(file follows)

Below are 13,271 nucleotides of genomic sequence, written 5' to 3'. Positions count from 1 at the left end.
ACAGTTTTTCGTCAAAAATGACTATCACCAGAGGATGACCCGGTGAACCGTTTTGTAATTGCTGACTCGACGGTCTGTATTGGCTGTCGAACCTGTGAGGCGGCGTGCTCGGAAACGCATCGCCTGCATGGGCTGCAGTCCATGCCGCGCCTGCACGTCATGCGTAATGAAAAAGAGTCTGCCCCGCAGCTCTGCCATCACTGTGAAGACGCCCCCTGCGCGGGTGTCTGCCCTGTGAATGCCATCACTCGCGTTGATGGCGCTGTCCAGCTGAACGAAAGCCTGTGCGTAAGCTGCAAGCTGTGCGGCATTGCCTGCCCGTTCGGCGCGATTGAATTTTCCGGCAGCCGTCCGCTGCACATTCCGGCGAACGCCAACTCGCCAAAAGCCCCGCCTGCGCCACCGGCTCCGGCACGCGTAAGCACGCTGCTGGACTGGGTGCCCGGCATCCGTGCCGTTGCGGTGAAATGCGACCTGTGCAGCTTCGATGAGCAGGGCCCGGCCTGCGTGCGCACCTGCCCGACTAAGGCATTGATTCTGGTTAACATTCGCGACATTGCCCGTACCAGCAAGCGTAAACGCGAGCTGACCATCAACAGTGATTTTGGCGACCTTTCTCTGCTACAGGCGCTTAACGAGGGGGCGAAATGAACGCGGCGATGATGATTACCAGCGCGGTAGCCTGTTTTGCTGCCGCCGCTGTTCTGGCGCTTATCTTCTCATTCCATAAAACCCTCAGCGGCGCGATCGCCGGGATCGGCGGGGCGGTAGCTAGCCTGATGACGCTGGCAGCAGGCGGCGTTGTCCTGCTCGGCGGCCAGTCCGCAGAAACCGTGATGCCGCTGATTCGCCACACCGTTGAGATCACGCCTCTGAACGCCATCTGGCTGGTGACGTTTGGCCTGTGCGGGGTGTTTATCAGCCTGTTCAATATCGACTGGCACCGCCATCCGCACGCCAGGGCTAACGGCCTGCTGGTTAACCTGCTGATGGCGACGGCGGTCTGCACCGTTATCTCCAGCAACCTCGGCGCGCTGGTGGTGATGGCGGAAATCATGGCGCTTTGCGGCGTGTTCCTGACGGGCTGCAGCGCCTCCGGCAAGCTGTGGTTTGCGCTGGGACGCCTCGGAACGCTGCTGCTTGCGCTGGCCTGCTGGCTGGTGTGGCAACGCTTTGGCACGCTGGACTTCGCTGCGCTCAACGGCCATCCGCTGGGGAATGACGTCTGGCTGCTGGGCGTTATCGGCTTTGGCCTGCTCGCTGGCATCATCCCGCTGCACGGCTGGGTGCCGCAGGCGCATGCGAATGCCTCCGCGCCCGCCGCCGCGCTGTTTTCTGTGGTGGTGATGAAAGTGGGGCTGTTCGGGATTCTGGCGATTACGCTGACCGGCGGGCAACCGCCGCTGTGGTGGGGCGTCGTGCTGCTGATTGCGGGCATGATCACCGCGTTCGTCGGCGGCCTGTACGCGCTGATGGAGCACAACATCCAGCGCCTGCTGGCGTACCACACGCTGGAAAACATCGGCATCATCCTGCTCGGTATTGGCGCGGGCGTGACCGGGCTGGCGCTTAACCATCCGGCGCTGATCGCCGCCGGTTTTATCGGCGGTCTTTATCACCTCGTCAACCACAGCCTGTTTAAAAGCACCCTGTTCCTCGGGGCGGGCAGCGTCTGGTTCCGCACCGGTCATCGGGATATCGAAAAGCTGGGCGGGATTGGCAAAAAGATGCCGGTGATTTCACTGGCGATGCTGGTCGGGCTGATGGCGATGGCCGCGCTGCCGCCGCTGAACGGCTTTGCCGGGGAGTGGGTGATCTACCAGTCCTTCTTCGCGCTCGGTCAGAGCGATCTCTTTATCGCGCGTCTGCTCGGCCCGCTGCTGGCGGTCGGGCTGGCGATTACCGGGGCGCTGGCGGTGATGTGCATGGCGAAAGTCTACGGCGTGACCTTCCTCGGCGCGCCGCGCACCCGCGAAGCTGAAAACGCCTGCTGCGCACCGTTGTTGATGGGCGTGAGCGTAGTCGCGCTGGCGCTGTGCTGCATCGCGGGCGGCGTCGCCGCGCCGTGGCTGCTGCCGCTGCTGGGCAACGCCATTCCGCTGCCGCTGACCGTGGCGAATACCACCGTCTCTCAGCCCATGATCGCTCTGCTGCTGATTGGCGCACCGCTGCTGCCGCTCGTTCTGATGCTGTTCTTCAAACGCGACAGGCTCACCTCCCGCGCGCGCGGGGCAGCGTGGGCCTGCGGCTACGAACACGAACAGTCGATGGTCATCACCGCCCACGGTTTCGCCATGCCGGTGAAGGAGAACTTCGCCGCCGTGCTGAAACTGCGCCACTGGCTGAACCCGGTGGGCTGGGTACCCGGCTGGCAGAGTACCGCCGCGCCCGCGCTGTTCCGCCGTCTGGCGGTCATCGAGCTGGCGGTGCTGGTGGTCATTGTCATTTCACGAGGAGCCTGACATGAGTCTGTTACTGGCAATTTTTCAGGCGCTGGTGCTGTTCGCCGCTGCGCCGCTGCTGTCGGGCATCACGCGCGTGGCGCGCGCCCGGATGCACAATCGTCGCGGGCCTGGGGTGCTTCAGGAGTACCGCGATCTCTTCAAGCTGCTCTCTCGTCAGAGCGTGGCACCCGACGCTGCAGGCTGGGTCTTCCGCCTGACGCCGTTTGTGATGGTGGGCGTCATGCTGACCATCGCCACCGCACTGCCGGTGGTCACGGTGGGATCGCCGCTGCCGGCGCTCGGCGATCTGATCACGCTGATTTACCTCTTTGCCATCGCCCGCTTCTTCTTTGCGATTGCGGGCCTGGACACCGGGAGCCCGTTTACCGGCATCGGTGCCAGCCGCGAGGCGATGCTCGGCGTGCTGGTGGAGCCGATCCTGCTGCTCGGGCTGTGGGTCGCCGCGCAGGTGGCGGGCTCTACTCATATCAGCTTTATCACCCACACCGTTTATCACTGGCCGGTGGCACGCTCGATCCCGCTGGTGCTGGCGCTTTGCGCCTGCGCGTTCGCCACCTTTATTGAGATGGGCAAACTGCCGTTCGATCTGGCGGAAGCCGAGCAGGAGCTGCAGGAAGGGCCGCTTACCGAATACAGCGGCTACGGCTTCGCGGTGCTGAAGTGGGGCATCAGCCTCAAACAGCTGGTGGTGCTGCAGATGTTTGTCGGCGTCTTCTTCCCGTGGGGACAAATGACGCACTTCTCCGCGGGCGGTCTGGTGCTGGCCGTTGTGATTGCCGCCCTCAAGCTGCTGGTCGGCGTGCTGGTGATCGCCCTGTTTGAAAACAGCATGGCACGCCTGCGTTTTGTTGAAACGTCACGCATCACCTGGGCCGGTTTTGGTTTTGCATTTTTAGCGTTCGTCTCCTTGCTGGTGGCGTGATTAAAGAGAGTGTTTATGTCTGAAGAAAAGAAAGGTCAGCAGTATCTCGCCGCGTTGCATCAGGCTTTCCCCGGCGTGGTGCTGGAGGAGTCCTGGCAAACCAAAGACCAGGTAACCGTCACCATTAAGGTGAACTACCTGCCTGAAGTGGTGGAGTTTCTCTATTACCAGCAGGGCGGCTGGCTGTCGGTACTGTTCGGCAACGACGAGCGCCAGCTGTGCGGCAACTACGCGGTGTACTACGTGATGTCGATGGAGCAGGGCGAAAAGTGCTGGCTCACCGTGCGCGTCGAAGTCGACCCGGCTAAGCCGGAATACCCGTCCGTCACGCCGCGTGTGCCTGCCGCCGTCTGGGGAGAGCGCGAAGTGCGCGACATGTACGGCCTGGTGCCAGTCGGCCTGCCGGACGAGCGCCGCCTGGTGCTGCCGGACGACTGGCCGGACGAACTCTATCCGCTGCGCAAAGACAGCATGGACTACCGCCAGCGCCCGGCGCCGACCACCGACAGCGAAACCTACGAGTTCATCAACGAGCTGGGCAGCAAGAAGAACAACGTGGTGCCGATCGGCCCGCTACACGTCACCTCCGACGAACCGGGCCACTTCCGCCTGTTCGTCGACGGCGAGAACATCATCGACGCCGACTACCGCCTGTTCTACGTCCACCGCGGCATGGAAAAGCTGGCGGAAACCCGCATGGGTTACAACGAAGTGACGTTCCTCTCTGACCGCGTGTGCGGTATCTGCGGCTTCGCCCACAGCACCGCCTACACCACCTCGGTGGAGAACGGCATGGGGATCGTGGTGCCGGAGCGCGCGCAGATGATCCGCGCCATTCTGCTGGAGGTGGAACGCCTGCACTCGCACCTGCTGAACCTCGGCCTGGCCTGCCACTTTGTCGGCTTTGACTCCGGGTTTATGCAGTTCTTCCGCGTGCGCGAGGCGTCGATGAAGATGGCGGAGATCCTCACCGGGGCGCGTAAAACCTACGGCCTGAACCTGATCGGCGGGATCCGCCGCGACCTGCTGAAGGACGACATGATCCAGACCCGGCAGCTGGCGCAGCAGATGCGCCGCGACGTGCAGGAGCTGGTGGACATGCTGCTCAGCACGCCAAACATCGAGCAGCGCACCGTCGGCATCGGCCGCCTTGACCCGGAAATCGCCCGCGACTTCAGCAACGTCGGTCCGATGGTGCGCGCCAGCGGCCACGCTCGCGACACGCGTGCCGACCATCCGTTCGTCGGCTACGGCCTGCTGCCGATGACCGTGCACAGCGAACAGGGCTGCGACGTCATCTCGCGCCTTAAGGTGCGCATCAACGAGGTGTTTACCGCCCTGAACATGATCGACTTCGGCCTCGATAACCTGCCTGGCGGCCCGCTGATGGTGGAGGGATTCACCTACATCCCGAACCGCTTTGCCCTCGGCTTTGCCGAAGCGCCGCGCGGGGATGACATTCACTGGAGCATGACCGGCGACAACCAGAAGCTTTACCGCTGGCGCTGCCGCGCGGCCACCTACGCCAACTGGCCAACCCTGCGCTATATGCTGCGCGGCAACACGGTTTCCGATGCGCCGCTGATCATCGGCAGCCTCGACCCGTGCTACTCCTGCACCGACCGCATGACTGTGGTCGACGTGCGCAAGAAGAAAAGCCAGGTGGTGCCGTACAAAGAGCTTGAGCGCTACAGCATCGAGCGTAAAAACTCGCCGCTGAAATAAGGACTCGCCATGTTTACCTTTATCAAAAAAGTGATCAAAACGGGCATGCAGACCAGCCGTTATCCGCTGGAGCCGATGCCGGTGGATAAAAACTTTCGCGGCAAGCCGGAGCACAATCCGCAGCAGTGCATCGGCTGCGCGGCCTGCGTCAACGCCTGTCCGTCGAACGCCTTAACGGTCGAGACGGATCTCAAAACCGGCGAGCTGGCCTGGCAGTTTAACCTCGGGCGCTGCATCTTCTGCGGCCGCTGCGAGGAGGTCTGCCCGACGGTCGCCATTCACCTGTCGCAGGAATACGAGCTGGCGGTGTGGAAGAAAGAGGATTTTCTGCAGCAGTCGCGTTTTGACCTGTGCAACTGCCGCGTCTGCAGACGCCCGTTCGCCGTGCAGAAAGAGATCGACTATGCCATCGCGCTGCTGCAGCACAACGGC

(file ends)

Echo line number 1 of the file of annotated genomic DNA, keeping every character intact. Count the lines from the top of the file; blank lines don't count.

Below are 13,271 nucleotides of genomic sequence, written 5' to 3'. Positions count from 1 at the left end.